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Molecular Medicine

, Volume 14, Issue 5–6, pp 247–256 | Cite as

Diversity of Interferon γ and Granulocyte-Macrophage Colony-Stimulating Factor in Restoring Immune Dysfunction of Dendritic Cells and Macrophages During Polymicrobial Sepsis

  • Stefanie B. Flohé
  • Hemant Agrawal
  • Sascha Flohé
  • Meenakshi Rani
  • Jörg M. Bangen
  • F. Ulrich Schade
Research Article

Abstract

The development of immunosuppression during polymicrobial sepsis is associated with the failure of dendritic cells (DC) to promote the polarization of T helper (Th) cells toward a protective Th1 type. The aim of the study was to test potential immunomodulatory approaches to restore the capacity of splenic DC to secrete interleukin (IL) 12 that represents the key cytokine in Th1 cell polarization. Murine polymicrobial sepsis was induced by cecal ligation and puncture (CLP). Splenic DC were isolated at different time points after CLP or sham operation, and stimulated with bacterial components in the presence or absence of neutralizing anti-IL-10 antibodies, murine interferon (IFN) γ, and/or granulocyte macrophage colony-stimulating factor (GM-CSF). DC from septic mice showed an impaired capacity to release the pro-inflammatory and Th1-promoting cytokines tumor necrosis factor α, IFN-γ, and IL-12 in response to bacterial stimuli, but secreted IL-10. Endogenous IL-10 was not responsible for the impaired IL-12 secretion. Up to 6 h after CLP, the combined treatment of DC from septic mice with IFN-γ and GM-CSF increased the secretion of IL-12. Later, DC from septic mice responded to IFN-γ and GM-CSF with increased expression of the co-stimulatory molecule CD86, while IL-12 secretion was no more enhanced. In contrast, splenic macrophages from septic mice during late sepsis responded to GM-CSF with increased cytokine release. Thus, therapy of sepsis with IFN-γ/GM-CSF might be sufficient to restore the activity of macrophages, but fails to restore DC function adequate for the development of a protective Th1-like immune response.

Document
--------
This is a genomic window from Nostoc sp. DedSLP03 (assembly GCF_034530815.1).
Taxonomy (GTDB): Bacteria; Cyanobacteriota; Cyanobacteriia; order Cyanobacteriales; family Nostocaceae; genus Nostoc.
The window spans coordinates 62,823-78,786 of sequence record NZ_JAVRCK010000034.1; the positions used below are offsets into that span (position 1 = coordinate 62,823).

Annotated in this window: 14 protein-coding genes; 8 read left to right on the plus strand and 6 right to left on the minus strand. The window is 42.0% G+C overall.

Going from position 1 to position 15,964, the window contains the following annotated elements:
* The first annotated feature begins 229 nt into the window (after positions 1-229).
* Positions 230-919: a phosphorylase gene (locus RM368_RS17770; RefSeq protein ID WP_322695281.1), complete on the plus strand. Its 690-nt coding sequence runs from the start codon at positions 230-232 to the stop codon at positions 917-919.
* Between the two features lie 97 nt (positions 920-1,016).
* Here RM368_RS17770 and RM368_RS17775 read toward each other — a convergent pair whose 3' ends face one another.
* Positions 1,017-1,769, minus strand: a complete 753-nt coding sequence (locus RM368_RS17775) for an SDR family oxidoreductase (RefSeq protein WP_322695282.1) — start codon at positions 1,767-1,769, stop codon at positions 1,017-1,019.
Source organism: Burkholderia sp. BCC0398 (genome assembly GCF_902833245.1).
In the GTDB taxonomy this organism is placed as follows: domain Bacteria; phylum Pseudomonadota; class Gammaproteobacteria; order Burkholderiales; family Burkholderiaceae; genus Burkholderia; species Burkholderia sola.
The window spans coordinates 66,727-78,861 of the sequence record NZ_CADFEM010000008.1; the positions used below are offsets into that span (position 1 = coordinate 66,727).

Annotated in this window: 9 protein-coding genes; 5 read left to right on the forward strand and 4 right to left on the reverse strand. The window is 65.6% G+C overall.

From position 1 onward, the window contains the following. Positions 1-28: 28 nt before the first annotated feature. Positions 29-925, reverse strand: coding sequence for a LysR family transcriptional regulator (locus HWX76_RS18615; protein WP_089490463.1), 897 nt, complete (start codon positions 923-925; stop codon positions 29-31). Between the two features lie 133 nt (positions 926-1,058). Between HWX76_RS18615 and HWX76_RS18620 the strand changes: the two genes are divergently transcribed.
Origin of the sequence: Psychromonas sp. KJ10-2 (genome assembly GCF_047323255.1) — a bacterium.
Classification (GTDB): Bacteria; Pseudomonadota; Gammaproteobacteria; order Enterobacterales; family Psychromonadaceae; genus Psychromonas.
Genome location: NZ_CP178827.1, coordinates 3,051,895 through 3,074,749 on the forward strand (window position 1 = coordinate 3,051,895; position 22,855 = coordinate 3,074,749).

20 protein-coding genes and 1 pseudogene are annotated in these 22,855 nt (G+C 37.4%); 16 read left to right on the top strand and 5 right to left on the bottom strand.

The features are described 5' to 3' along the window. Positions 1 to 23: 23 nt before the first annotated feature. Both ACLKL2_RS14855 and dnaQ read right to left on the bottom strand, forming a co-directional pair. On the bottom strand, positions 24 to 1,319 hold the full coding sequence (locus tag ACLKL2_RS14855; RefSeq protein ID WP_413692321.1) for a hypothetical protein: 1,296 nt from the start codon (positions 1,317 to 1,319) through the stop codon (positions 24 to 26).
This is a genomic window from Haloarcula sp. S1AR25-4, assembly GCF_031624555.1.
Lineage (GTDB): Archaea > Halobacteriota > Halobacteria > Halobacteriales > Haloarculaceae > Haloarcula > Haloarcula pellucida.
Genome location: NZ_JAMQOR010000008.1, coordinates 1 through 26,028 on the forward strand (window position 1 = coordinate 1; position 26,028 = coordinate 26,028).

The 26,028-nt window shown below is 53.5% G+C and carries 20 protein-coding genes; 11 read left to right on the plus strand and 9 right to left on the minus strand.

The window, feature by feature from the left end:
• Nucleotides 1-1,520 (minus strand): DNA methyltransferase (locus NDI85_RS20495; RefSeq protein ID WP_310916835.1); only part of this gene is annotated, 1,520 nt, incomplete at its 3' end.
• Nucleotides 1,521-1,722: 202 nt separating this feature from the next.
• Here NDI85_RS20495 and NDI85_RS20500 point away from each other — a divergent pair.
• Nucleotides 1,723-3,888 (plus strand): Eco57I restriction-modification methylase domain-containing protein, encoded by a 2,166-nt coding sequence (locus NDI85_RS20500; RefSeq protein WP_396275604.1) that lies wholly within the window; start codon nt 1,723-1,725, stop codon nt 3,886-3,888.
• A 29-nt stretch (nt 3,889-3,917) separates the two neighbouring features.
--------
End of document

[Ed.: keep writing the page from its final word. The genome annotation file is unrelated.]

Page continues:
Notes

Acknowledgments

This work is supported by DFG grant FL-353/2-1 (to Stefanie B Flohé). We are grateful to Michaela Bak for excellent technical assistance and to Ernst Kreuzfelder and to Bärbel Nyadu for support in flow cytometry.

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Copyright information

© Feinstein Institute for Medical Research 2008

Authors and Affiliations

  • Stefanie B. Flohé
    • 1
  • Hemant Agrawal
    • 1
    • 2
  • Sascha Flohé
    • 1
  • Meenakshi Rani
    • 1
  • Jörg M. Bangen
    • 1
  • F. Ulrich Schade
    • 1
  1. 1.Surgical Research, Department of Trauma Surgery, University Hospital EssenUniversity Duisburg-EssenEssenGermany
  2. 2.Arthritis and Immunology ProgramOklahoma Medical Research FoundationOklahoma CityUSA

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